[Physics] Why doesn’t a typical beam splitter cause a photon to decohere


In many experiments in quantum mechanics, a single photon is sent to a mirror which it passes through or bounces off with 50% probability, then the same for some more similar mirrors, and at the end we get interference between the various paths. This is fairly easy to observe in the laboratory.

The interference means there is no which-path information stored anywhere in the mirrors. The mirrors are made of 10^20-something atoms, they aren't necessarily ultra-pure crystals, and they're at room temperature. Nonetheless, they act on the photons as very simple unitary operators. Why is it that the mirrors retain no or very little trace of the photon's path, so that very little decoherence occurs?

In general, how do I look at a physical situation and predict when there will be enough noisy interaction with the environment for a quantum state to decohere?

Best Answer

Nobody is answering this question, so I'll take a stab at it.

Consider the mirror. Suppose you started your experiment by (somehow) putting it in a nearly-exact momentum state, meaning there is a large uncertainty in its position. Now, when you send a photon at it, the photon either bounces off or passes through. If the photon bounces off the mirror, it will change the momentum of the mirror. You could theoretically measure the "which-way" information by measuring the momentum of the mirror after you've done the experiment. In this scenario, there wouldn't be any interference.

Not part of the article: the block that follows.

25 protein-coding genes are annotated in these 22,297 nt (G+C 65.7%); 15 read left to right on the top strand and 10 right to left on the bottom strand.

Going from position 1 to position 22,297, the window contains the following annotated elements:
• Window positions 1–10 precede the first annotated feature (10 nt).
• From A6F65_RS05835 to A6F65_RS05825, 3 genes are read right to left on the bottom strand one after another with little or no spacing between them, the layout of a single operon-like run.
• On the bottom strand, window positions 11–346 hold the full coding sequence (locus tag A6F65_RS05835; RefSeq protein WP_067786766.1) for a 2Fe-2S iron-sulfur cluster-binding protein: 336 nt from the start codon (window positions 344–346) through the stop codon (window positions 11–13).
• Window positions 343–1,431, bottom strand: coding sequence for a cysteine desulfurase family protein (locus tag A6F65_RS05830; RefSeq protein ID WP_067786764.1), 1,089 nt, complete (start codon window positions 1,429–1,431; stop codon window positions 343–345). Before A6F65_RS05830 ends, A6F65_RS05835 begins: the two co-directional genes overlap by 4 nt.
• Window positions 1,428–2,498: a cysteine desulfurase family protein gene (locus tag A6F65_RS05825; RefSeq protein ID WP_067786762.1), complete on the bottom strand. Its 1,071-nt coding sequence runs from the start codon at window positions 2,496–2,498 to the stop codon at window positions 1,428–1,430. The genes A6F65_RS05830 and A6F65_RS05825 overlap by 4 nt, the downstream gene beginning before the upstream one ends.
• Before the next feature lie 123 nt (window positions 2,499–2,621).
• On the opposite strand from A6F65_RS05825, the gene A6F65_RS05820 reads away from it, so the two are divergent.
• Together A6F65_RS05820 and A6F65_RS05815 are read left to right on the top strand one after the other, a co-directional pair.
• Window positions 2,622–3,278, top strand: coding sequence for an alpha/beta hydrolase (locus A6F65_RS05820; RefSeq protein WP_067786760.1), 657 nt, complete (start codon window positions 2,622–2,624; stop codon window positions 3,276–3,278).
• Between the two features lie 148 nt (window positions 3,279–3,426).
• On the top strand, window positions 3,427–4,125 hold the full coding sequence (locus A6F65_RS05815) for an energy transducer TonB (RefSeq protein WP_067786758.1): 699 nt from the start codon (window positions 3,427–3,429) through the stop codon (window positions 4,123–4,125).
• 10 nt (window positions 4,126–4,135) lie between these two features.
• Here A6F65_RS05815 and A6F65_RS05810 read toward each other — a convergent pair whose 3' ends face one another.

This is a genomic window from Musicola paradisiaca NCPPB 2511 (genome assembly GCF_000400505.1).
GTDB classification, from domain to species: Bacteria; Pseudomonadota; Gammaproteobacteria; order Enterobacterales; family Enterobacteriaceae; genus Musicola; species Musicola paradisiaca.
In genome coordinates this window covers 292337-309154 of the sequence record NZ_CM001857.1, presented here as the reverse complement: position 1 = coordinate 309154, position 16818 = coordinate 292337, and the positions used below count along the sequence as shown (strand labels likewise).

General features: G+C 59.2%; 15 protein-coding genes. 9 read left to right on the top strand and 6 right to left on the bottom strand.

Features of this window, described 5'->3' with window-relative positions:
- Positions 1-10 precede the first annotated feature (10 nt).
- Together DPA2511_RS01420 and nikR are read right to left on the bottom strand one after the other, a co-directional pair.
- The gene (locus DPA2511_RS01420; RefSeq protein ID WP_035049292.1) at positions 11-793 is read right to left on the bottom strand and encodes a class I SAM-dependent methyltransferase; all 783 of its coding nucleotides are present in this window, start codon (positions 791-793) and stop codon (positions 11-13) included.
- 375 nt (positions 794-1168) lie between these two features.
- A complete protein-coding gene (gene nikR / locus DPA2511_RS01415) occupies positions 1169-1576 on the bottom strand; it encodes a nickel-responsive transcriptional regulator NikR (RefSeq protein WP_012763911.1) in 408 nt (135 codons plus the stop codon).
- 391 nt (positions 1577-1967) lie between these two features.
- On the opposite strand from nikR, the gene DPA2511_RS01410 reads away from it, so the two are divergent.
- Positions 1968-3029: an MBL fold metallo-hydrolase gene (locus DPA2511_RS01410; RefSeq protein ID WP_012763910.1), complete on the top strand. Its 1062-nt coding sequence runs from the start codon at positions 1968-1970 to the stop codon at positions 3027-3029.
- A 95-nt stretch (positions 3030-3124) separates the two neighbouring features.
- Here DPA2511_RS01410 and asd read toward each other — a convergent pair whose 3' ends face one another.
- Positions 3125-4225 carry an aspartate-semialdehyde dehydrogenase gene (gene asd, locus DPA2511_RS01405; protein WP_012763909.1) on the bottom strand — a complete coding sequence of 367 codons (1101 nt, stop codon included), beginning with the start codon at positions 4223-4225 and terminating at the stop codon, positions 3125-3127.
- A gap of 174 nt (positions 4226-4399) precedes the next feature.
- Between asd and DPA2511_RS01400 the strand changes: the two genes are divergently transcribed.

However, you didn't do that. You started the mirror off in a thermal state at room temperature. This state can be considered as a superposition of different momentum states of the mirror1, with a phase associated to each one. If you change the momentum by a small amount, the phase associated to this state in the superposition only changes by a small amount. Now, let $p_\gamma$ and $p_m$ be the original momenta of the photon and the mirror, and let $\Delta p_\gamma$ be the change in the momentum when the photon bounces off the mirror. When you send the photon towards the mirror, the original state $p_m$ (photon passes through) will end up in the same configuration as the original state $p'_m = p_m - \Delta p_\gamma$ (photon bounces off). These two states $p_m$ and $p'_m$ had nearly the same phase before you aimed the photon at the mirror, so they will interfere, and if the phase on these two states are really close, the interference will be nearly perfect.

Of course, a change in momentum isn't the only way for the mirror to gain which-way information. However, I think what happens when you consider the other ways is that they behave much like this, only not anywhere near as cleanly, so they're harder to work with.

1 Technically, it's a mixed state, i.e., a density matrix, and not a pure state. But the basic idea of the above explanation still holds.

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